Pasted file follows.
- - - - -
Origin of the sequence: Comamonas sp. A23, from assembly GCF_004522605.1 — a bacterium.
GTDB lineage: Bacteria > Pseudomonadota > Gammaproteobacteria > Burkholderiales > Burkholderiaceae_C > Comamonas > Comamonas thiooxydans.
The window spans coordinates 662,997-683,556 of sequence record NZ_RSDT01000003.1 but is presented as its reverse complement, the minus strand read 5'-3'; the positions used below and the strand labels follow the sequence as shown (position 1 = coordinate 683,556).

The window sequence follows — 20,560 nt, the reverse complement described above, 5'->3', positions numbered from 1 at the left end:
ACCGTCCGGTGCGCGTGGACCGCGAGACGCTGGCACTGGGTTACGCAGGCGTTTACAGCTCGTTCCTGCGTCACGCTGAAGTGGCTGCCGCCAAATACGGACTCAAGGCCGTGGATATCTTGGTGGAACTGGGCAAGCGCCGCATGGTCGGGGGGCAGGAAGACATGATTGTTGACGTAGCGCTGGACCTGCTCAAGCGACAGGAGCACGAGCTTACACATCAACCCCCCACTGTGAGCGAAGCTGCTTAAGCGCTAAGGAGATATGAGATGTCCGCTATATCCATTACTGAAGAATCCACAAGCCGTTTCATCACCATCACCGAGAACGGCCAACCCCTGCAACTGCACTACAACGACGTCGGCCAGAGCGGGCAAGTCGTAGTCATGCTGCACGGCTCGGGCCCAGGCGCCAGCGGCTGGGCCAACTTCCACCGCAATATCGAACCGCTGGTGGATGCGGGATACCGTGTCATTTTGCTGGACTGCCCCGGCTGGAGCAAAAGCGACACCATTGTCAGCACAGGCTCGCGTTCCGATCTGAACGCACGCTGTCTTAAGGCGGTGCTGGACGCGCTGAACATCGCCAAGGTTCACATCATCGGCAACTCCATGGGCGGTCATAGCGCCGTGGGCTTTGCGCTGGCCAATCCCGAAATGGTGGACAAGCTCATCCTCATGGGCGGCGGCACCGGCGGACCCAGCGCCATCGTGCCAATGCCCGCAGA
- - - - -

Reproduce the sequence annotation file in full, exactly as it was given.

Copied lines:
Origin of the sequence: Comamonas sp. A23, from assembly GCF_004522605.1 — a bacterium.
GTDB lineage: Bacteria > Pseudomonadota > Gammaproteobacteria > Burkholderiales > Burkholderiaceae_C > Comamonas > Comamonas thiooxydans.
The window spans coordinates 662,997-683,556 of sequence record NZ_RSDT01000003.1 but is presented as its reverse complement, the minus strand read 5'-3'; the positions used below and the strand labels follow the sequence as shown (position 1 = coordinate 683,556).

The window sequence follows — 20,560 nt, the reverse complement described above, 5'->3', positions numbered from 1 at the left end:
ACCGTCCGGTGCGCGTGGACCGCGAGACGCTGGCACTGGGTTACGCAGGCGTTTACAGCTCGTTCCTGCGTCACGCTGAAGTGGCTGCCGCCAAATACGGACTCAAGGCCGTGGATATCTTGGTGGAACTGGGCAAGCGCCGCATGGTCGGGGGGCAGGAAGACATGATTGTTGACGTAGCGCTGGACCTGCTCAAGCGACAGGAGCACGAGCTTACACATCAACCCCCCACTGTGAGCGAAGCTGCTTAAGCGCTAAGGAGATATGAGATGTCCGCTATATCCATTACTGAAGAATCCACAAGCCGTTTCATCACCATCACCGAGAACGGCCAACCCCTGCAACTGCACTACAACGACGTCGGCCAGAGCGGGCAAGTCGTAGTCATGCTGCACGGCTCGGGCCCAGGCGCCAGCGGCTGGGCCAACTTCCACCGCAATATCGAACCGCTGGTGGATGCGGGATACCGTGTCATTTTGCTGGACTGCCCCGGCTGGAGCAAAAGCGACACCATTGTCAGCACAGGCTCGCGTTCCGATCTGAACGCACGCTGTCTTAAGGCGGTGCTGGACGCGCTGAACATCGCCAAGGTTCACATCATCGGCAACTCCATGGGCGGTCATAGCGCCGTGGGCTTTGCGCTGGCCAATCCCGAAATGGTGGACAAGCTCATCCTCATGGGCGGCGGCACCGGCGGACCCAGCGCCATCGTGCCAATGCCCGCAGA